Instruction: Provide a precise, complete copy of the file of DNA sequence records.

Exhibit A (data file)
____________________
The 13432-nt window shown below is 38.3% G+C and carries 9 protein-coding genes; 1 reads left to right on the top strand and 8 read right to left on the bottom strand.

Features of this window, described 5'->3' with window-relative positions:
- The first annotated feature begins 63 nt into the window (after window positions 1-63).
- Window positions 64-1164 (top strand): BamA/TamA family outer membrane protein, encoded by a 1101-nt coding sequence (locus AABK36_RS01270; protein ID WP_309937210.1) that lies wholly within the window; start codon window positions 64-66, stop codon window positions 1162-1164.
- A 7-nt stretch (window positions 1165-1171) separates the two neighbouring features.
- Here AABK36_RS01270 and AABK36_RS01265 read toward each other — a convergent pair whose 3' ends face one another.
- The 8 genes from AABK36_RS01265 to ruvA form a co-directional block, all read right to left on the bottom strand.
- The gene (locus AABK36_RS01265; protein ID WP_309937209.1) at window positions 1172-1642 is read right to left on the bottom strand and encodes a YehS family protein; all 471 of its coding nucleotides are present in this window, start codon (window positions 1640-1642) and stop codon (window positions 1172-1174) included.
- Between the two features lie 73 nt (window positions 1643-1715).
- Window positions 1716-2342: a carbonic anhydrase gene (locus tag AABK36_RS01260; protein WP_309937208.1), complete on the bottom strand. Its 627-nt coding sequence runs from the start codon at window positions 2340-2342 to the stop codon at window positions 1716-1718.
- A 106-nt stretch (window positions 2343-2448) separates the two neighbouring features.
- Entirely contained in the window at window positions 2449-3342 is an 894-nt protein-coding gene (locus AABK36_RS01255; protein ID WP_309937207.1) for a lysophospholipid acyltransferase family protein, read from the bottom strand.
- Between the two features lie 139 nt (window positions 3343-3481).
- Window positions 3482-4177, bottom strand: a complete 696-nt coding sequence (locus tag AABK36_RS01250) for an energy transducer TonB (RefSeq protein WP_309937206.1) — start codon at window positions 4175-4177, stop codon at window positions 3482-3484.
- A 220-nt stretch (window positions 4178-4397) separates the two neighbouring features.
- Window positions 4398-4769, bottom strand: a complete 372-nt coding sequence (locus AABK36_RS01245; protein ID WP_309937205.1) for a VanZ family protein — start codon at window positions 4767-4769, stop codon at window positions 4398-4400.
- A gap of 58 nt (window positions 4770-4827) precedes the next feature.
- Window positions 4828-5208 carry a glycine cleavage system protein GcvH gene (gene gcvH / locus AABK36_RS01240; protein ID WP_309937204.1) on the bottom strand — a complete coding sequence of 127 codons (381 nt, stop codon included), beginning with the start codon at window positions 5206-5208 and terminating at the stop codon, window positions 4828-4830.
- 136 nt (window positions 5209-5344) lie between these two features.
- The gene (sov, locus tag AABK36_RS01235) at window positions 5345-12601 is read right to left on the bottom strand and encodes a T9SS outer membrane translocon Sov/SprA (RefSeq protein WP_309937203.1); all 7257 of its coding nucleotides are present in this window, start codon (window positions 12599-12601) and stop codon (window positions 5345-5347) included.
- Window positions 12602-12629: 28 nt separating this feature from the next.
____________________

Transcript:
The 13432-nt window shown below is 38.3% G+C and carries 9 protein-coding genes; 1 reads left to right on the top strand and 8 read right to left on the bottom strand.

Features of this window, described 5'->3' with window-relative positions:
- The first annotated feature begins 63 nt into the window (after window positions 1-63).
- Window positions 64-1164 (top strand): BamA/TamA family outer membrane protein, encoded by a 1101-nt coding sequence (locus AABK36_RS01270; protein ID WP_309937210.1) that lies wholly within the window; start codon window positions 64-66, stop codon window positions 1162-1164.
- A 7-nt stretch (window positions 1165-1171) separates the two neighbouring features.
- Here AABK36_RS01270 and AABK36_RS01265 read toward each other — a convergent pair whose 3' ends face one another.
- The 8 genes from AABK36_RS01265 to ruvA form a co-directional block, all read right to left on the bottom strand.
- The gene (locus AABK36_RS01265; protein ID WP_309937209.1) at window positions 1172-1642 is read right to left on the bottom strand and encodes a YehS family protein; all 471 of its coding nucleotides are present in this window, start codon (window positions 1640-1642) and stop codon (window positions 1172-1174) included.
- Between the two features lie 73 nt (window positions 1643-1715).
- Window positions 1716-2342: a carbonic anhydrase gene (locus tag AABK36_RS01260; protein WP_309937208.1), complete on the bottom strand. Its 627-nt coding sequence runs from the start codon at window positions 2340-2342 to the stop codon at window positions 1716-1718.
- A 106-nt stretch (window positions 2343-2448) separates the two neighbouring features.
- Entirely contained in the window at window positions 2449-3342 is an 894-nt protein-coding gene (locus AABK36_RS01255; protein ID WP_309937207.1) for a lysophospholipid acyltransferase family protein, read from the bottom strand.
- Between the two features lie 139 nt (window positions 3343-3481).
- Window positions 3482-4177, bottom strand: a complete 696-nt coding sequence (locus tag AABK36_RS01250) for an energy transducer TonB (RefSeq protein WP_309937206.1) — start codon at window positions 4175-4177, stop codon at window positions 3482-3484.
- A 220-nt stretch (window positions 4178-4397) separates the two neighbouring features.
- Window positions 4398-4769, bottom strand: a complete 372-nt coding sequence (locus AABK36_RS01245; protein ID WP_309937205.1) for a VanZ family protein — start codon at window positions 4767-4769, stop codon at window positions 4398-4400.
- A gap of 58 nt (window positions 4770-4827) precedes the next feature.
- Window positions 4828-5208 carry a glycine cleavage system protein GcvH gene (gene gcvH / locus AABK36_RS01240; protein ID WP_309937204.1) on the bottom strand — a complete coding sequence of 127 codons (381 nt, stop codon included), beginning with the start codon at window positions 5206-5208 and terminating at the stop codon, window positions 4828-4830.
- 136 nt (window positions 5209-5344) lie between these two features.
- The gene (sov, locus tag AABK36_RS01235) at window positions 5345-12601 is read right to left on the bottom strand and encodes a T9SS outer membrane translocon Sov/SprA (RefSeq protein WP_309937203.1); all 7257 of its coding nucleotides are present in this window, start codon (window positions 12599-12601) and stop codon (window positions 5345-5347) included.
- Window positions 12602-12629: 28 nt separating this feature from the next.